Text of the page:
Wednesday, April 18, 2012

¡Viva Liverpool!

photo by deanwissingvia PhotoRee

The dream is still alive for Columnist Scott:

The length and complete silence of the tribute paid to the victims of the 1989 Hillsborough disaster, prior to Saturday's FA Cup Semi-Final game between Liverpool and Everton, was poignant and admirably respected by every single one of the over 87,000 fans in attendance. My condolences to the families of the victims and my respect to the fans.

The game itself, however, was far from silent, which is not surprising given the rivalry of these two Liverpool teams.  This was the 5th Merseyside derby at Wembley Stadium and proved to be a thriller, with the Reds coming out on top with a bit of luck.

That bit of luck was needed after the previous fortnight of Liverpool goalkeeping problems.  First, there was Pepe Reina being dismissed from the Newcastle game for a forehead brush deemed a headbutt.  Then there was his replacement, Alexander Doni, being dismissed from the Blackburn game after being forced, compliments of John Flanagan's horrendous back pass, into a lunging effort that floored Junior Hoillet.  His replacement in that game, Brad Jones, for whom the erring Flanagan was sacrificed, then proceeded to see a yellow card that could have been red when he tumbled Yakubu Aiyegbeni while attempting to recover his bumbled catch.  Andy Carroll scored the winner at Ewood Park that day to foreshadow the events that would unfold at Wembley.

Back to the game at hand - a curious starting lineup was put forth by the under-fire Kenny Dalglish.  Jose Enrique was absent ,as were Dirk Kuyt and scoring-machine Maxi Rodriguez.  At the back, Daniel Agger was out wide on the left with Glen Johnson on the right to bookend Jamie Carragher and Martin Skrtl.  Andy Carroll got the starting nod along with Luis Suarez up front, while they were supported in midfield by Jordan Henderson, Stuart Downing, Jay Spearing and Steven Gerrard.  Brad Jones, by default and only after Alexander Doni's red card appeal failed, manned the goal.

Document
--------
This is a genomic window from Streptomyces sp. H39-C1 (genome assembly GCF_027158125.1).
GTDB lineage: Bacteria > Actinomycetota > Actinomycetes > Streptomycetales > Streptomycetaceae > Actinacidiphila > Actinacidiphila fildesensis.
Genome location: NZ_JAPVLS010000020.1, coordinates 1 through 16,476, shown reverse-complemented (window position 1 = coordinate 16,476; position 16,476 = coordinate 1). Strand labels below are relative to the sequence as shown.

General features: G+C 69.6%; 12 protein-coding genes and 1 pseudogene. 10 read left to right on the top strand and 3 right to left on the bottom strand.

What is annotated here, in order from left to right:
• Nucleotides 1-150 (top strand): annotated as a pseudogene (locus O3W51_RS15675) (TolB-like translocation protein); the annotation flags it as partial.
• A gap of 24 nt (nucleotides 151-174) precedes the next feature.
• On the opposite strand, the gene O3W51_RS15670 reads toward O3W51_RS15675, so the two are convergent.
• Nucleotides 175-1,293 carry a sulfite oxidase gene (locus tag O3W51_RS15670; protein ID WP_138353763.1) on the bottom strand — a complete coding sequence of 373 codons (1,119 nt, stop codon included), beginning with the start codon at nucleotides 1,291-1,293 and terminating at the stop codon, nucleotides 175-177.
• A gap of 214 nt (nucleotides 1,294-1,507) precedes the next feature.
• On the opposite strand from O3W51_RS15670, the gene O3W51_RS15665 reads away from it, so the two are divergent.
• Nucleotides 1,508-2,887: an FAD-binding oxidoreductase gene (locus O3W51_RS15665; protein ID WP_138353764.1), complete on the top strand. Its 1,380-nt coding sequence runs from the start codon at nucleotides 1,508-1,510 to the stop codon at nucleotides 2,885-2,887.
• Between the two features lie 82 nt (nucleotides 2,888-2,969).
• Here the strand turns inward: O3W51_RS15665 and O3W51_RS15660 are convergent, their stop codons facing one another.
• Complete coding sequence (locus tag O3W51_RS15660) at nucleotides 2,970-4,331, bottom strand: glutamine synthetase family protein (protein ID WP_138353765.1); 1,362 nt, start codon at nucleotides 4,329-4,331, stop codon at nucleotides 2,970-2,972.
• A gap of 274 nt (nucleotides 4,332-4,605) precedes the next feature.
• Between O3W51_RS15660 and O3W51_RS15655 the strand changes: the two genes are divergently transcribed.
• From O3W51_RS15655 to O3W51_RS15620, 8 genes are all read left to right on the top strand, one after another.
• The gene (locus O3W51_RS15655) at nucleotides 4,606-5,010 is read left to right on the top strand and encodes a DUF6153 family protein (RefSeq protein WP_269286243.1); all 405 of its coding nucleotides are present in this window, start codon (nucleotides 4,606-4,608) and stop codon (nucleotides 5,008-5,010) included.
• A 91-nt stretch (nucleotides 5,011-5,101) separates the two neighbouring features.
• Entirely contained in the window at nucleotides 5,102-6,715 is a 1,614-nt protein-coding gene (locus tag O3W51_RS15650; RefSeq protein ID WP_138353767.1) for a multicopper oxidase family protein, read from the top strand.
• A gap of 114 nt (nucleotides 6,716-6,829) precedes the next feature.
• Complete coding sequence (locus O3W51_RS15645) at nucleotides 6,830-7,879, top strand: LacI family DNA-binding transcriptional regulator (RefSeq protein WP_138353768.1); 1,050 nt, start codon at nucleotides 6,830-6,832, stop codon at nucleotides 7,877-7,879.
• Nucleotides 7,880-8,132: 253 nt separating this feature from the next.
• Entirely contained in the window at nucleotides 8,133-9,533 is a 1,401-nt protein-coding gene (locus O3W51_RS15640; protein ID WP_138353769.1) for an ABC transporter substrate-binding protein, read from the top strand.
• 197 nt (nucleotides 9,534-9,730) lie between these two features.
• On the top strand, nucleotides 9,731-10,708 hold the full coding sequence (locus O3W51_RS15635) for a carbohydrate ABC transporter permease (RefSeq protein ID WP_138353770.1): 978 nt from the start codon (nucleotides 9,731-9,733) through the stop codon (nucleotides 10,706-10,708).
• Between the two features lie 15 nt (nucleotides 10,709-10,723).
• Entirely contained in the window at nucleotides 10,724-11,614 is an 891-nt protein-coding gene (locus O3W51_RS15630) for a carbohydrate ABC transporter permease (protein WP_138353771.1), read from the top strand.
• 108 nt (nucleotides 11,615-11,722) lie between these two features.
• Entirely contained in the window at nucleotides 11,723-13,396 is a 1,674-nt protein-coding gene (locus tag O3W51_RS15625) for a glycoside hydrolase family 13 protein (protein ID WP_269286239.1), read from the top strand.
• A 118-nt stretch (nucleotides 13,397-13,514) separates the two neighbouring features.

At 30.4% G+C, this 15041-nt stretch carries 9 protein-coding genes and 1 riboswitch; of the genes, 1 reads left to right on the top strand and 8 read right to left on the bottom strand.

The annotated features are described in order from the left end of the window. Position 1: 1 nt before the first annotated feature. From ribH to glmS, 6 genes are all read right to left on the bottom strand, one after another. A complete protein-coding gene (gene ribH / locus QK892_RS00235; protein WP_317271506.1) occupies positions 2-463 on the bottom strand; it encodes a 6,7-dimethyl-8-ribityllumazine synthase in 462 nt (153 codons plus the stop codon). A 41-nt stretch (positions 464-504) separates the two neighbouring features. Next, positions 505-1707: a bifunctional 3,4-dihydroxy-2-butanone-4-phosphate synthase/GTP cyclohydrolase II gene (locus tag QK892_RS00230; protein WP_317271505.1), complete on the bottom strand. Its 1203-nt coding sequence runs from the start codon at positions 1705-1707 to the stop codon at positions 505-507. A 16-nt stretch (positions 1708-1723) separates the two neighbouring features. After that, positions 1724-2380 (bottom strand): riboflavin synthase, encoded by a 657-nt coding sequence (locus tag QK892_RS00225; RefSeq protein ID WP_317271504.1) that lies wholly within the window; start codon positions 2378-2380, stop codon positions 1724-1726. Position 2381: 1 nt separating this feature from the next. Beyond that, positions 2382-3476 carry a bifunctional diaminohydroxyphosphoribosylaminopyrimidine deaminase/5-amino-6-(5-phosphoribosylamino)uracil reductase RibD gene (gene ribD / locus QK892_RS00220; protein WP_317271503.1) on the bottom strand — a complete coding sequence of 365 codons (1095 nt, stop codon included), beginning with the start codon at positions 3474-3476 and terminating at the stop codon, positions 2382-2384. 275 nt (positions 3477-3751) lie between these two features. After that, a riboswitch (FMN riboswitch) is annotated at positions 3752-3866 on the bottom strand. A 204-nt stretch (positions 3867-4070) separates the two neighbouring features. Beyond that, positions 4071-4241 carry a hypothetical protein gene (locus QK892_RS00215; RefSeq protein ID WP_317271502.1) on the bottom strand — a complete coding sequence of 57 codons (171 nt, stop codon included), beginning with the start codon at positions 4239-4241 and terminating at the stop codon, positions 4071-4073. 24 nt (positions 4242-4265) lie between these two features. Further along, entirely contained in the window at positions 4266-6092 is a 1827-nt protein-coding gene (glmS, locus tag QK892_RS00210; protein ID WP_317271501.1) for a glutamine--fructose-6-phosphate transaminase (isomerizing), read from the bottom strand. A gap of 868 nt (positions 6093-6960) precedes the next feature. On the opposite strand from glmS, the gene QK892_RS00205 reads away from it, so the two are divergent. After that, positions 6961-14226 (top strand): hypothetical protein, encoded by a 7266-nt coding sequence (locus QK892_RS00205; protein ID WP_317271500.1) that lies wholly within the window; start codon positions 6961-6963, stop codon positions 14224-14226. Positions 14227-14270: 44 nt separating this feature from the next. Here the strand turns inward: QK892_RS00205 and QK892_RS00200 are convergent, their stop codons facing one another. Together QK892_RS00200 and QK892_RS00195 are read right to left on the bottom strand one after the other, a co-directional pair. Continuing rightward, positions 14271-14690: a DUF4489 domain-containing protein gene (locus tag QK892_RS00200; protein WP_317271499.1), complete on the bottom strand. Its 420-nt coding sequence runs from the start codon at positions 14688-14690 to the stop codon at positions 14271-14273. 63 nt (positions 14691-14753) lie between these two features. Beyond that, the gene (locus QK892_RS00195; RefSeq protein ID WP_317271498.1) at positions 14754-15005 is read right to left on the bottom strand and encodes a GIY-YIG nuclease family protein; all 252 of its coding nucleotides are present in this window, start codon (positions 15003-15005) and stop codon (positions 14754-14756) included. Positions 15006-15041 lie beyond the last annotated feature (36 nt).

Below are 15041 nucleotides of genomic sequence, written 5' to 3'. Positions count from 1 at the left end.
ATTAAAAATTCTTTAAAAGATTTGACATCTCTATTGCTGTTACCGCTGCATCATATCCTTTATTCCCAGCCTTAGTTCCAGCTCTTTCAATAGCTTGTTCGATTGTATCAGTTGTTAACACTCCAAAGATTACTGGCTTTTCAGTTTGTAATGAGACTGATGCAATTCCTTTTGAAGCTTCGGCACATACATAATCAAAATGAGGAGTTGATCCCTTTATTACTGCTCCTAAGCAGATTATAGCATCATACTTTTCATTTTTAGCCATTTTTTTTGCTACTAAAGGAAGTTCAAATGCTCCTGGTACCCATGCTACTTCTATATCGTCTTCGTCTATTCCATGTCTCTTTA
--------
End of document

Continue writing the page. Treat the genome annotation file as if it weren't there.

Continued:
The game turned out to be a tale of two halves - the first half with more back and forth but with Everton looking the more dangerous and the second half in which Liverpool dominated from start to finish.

With Everton pressing more strongly throughout the first period, Liverpool seemed content to consistently work the ball from front to back before their Australian 'keeper would boom it back to the front again in search of Carroll's head.  This pattern did not go unnoticed by the commentators, who beat that issue into the ground, dug it up, lit it on fire and then beat it some more.

But the real beating should have been reserved for Carragher, who played the Polite Game with Agger ("No,no, you kick it - I insist") despite being in the better position to clear the ball in the 24th minute.  Pathetically, he fell to the ground while kicking straight at Tim Cahill who will win the Most Unintentional Assist award for being the object from which Carragher's attempt ricocheted, said ricochet falling deliciously for the salivating Nikica Jelevic, who finished well.

David Moyes led the ocean of blue in ebullient celebrations after that bit of fortune, giving the Everton faithful something to do besides boo Suarez every time he touched the ball.  The scene was grim for the Reds ,who seemed bitten by the bad luck bug again with no relief in sight as their chances were getting fewer and farther between.  Everton was controlling the midfield, Gerrard was not being effective, Agger was failing to link up with Downing as Jose Enrique typically can and the central defense looked suspect at best.  Dalglish needed to shake the snowglobe.